This started out as another holding post, really, as things have been noticeably quiet on here. Partly this has been due to the usual pressures and diversions of life and to more pleasant things like holidays – and even with the summer we’ve had here, up until a couple of weeks ago, it’s hardly been the weather for working to deadlines.
But working to deadlines is mostly what oi aaarve been, for a commitment to take something resembling a layout to the excellent little Thirsk show, which is held on a Sunday late in July. After a slightly false start last year with thoughts on my Stoneferry Tramway project, this was to emerge as Blackhill Ferry, a micro layout based on a single platform passing station, a genre which I’ve always been fascinated by the simplicity of. The Stoneferry thing is still very much something I’d like to do, but for the future – it wasn’t long before I realised that the original micro concept as I’d envisaged it, at a mere 4’6 on its longest edge, would neither satisfy what I wanted from it nor do it justice.
They caught the last train for the coast, the day the music died…
So, thoughts turned back to what was still a relatively recent infatuation with the GNoSR system, and particularly the Moray Coast line from Elgin via Buckie to Cairnie Junction. The only thing with this was that the Coast line, despite its almost ‘light railway’ character, isn’t actually well suited to minimum space interpretations! – the original idea having been for a slightly larger layout but that had kinda lost its way.
Quite apart from the rolling landscapes and seascapes, most of the trains in diesel days seem to be composed of a minimum of four corridor coaches, often with added bogie vans. Previous Scottish inspiration though had included examples such as Ballachulish Ferry and Grandtully on the Aberfeldy branch, both being very simple single track passing stations, and eventually everything came together when plate 152 in George O’Hara’s wonderful BR Diesel Traction in Scotland, plate 152 showed the Moray Coast station of Portgordon in a way that definitely had that ‘something about that’ factor. Possibly the significant factor here, albeit one that wasn’t instantly obvious in my tortured mind, was that the NBL type 2-hauled train was composed of just two coaches. So from this, thoughts changed again, towards the eventual interpretation being something of a pastiche, a Coast Line-ish location but with shorter train formations.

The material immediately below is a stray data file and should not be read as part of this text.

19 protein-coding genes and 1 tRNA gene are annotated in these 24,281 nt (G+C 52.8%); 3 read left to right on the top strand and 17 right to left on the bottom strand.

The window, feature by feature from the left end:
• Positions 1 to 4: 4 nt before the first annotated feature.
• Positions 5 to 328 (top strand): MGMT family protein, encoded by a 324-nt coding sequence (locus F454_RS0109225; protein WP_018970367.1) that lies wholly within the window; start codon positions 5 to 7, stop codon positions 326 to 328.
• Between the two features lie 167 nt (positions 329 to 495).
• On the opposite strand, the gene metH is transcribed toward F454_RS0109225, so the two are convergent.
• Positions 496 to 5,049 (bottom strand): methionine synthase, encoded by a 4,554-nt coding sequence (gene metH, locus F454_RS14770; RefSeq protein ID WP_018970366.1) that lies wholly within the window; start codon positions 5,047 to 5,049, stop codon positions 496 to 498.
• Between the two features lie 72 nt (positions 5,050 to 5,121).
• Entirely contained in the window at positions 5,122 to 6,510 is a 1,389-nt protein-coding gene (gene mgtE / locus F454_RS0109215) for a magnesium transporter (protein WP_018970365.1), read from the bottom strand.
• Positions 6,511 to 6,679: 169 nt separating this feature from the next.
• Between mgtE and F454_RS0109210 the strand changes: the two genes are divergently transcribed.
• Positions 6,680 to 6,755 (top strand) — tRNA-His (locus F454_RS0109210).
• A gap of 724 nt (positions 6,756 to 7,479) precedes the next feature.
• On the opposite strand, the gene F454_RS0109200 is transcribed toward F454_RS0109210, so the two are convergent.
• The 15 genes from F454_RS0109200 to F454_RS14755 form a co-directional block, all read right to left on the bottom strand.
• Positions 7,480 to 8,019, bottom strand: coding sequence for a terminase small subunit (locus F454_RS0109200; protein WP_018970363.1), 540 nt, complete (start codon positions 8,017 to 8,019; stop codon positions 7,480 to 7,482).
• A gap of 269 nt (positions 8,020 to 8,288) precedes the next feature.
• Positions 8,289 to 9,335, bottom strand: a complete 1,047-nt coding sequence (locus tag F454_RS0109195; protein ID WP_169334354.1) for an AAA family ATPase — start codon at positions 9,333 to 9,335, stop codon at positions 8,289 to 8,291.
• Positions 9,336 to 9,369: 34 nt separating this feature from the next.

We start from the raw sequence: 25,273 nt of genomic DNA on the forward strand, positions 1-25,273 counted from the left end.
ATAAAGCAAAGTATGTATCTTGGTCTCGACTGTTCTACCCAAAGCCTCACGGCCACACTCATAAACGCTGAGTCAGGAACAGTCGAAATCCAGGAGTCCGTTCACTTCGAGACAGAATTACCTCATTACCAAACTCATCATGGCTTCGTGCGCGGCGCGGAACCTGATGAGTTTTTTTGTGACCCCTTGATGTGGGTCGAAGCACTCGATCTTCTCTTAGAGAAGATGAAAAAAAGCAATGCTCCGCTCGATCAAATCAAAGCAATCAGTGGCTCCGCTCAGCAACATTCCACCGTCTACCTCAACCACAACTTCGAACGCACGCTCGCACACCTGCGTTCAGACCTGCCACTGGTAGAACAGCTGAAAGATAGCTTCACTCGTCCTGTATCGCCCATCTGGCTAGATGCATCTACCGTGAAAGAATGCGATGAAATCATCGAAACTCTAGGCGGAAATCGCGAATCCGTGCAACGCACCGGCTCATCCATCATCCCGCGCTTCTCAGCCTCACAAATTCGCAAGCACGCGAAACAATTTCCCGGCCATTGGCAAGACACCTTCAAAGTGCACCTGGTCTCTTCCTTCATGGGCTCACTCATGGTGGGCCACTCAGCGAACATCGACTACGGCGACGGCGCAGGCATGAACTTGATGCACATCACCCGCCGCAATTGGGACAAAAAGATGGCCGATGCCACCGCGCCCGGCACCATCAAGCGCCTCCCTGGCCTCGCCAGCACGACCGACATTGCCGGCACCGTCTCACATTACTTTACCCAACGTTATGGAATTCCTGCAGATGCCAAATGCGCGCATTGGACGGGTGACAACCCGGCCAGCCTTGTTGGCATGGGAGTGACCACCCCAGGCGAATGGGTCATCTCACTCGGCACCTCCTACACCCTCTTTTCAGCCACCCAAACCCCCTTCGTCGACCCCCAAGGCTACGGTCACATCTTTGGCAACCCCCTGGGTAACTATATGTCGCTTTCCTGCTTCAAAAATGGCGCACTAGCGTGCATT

The layout as was seen at Thirsk was obviously very much a work in progress, a sort of ‘operational demo’ really, with suitable descriptions and illustrations of what it will all look like when it’s finished and shown again next year.
Twixt Lossiemouff and Bannth…?
Looking east into Portgordon, this view shows how the line sat between the village at just above sea level and the rising ground going inland.
I did long ago set up a standalone blog for Blackhill, partly as an experiment with the Blogger platform, but my original ideas for that and to back it up with other Scottish material have been altered by various factors over time. And in any case, progress so far on Blackhill is not ideally suited to a blog, particularly as the concept is still evolving (which is a pretentious way of saying I’m making it up as I go along…).
Part of this ‘evolution’ is the supposed location. At the moment, given the considerations of train length detailed above, I think I see Blackhill not as being on the Coast line proper, but as perhaps the last station before the terminus on a third branch off the Coast line. That would render the short trains more plausible, and yet still redolent of the Scottish diesel era imagery that’s so prevalent in the common consciousness. Not that I’m deliberately perpetuating any myths here of course, oh no, not me…
So anyhoo, I shall refer you to this thread here on Modellers United for associated further ramblings. You can view MU without joining up as a member, although you wouldn’t be able to comment. Future development will be posted possibly here, possibly there and possibly in other media, although the precise details are something I’m as yet undecided about.
In the meantime, thanks go to Peter Simmerson for accomodating the layout at Thirsk, to Ken Gibbons and Brian Sunman for assistance with pointwork, wiring and other practical tasks during the runup to the show, and all those who’ve shown general interest and support. Also, the website of the Great North Of Scotland Railway Association is well worth a visit, being very probably one of the best of its type, and with the picture here being a large part of the inspiration for Blackhill.